(Photo by Dave Sandford/Getty Images) Singer Alanis Morissette (R) is greeted by the Philly Phanatic after singing the National Anthem prior to Game 5 of the 2009 Major League Baseball World Series between the New York Yankees and Philadelphia Phillies in Philadelphia November 2, 2009. (Photo by Ray Mickshaw/FOX via Getty Images) Actor Bryan Greenberg (L) and singer-songwriter Alanis Morissette attend Montblanc and Urban Arts Partnershipï¿½s 24 Hour Plays in Los Angeles at The Shore Hotel on June 20, 2014 in Santa Monica, California.
Alanis co-wrote the song with Glen Ballard, while also playing the flute.
The title of the song is repeated throughout the track, in regards to being lazy, gaining weight, getting sick, going bankrupt, growing old and losing sanity.
Like the track mentioned next, this song shows how truly talented Alanis is vocally.
She sings the whole song with the same lyrics as Sting uses, except at the end, she changes “king of pain” to “queen of pain.” If you listen to any track covered by Alanis, I highly recommend that “King of Pain” be first on your list. This acapella song seems to be about a woman going into her ex-lover’s house without him knowing, where she puts on his robe, finds his cologne, plays his Joni Mitchell records, burns his incense, takes a bath and then finds a letter from her ex’s new lover.
On her 2005 Diamond Wink Tour, she did the song as a tribute “to all of the dads in the audience.” Lyrics include, “please be philosophical / please be tapped into your feminity / please be able to take the wheel from me / please be crazy and curious” and “papa love your princess / so she will find loving princes familiar / papa cry for your princess / so she will find gentle princes familiar.” This song can be looked at from several perspectives, but mainly it seems to be about how women tend to date men that contain both the positive and negative traits of their fathers.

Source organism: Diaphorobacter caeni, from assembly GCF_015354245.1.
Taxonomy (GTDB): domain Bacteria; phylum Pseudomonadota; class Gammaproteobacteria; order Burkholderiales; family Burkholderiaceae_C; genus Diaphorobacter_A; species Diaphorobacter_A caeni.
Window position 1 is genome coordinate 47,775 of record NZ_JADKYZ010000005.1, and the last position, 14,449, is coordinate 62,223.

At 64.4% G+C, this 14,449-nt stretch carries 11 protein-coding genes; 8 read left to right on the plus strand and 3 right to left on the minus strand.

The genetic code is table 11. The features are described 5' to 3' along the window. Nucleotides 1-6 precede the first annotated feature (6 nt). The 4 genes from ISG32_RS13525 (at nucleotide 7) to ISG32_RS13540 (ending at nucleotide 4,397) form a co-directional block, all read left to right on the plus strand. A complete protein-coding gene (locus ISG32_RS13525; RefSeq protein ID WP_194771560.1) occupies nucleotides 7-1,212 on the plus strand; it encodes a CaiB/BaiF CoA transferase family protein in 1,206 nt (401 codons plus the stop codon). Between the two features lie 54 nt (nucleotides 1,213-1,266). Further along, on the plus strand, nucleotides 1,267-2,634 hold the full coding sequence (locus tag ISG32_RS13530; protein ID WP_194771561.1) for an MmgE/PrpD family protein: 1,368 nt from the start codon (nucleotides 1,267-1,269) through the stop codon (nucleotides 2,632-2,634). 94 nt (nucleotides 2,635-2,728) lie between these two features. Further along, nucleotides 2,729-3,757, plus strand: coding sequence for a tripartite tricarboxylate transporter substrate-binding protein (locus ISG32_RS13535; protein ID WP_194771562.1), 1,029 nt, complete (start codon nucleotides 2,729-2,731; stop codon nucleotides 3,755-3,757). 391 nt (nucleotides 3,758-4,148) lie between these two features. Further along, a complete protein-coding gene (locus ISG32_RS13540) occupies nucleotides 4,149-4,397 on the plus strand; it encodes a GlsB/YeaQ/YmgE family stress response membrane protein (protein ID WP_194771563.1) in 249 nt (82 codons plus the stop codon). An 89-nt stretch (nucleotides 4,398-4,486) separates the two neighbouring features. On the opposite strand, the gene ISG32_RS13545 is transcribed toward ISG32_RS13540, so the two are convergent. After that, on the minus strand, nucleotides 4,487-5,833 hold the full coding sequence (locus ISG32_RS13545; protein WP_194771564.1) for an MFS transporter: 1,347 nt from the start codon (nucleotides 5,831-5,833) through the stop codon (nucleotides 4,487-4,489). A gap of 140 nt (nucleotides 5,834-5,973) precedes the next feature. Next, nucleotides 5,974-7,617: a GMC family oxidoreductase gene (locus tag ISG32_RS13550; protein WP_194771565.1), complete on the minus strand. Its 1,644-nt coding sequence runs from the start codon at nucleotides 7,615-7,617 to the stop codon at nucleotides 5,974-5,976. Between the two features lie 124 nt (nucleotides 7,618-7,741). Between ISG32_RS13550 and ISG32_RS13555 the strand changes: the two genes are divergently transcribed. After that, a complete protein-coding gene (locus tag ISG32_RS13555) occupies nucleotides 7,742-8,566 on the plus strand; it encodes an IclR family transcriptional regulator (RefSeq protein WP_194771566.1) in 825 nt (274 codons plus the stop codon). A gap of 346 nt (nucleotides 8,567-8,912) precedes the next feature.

She is asking dads everywhere to be kind to their daughters so they will find men later in life who are also kind to them.“Still” is a song written by Alanis for the 1999 soundtrack to “Dogma.” In the film, Alanis plays the part of God.Lyrics include, “I am your tragedy and your fortune / I am your crisis and delight / I am your profits and your prophets / I am your art, I am your vice / I am your death and your decisions / I am your passion and your plight / I am your sickness and convalescence / I am your weapons and your light.” The song continues, “I see you holding your grudges / I see you gunning them down / I see you silencing your sisters / and I love you still / and I love you still.” Essentially Alanis is singing from the point of God, who is both nothing and everything at the same time. Although the unplugged version of this song would later become a single, the highest it charted was #24 on the US Billboard Adult Top 40 Tracks.“Princes Familiar” is a track off of Alanis’s 1999 album, .Supposedly this track is one of the artist’s favorites to perform live, perhaps because it contains difficult vocals.Added Paulus, "Jagged Little Pill defined a generation and yet the raw, emotional honesty of Alanis' songs feels more needed now than ever."Released in 1995, Jagged Little Pill was co-written with Glen Ballard and has sold more than 33 million copies worldwide to date. T.'s production of Jagged Little Pill is produced by special arrangement with Vivek J.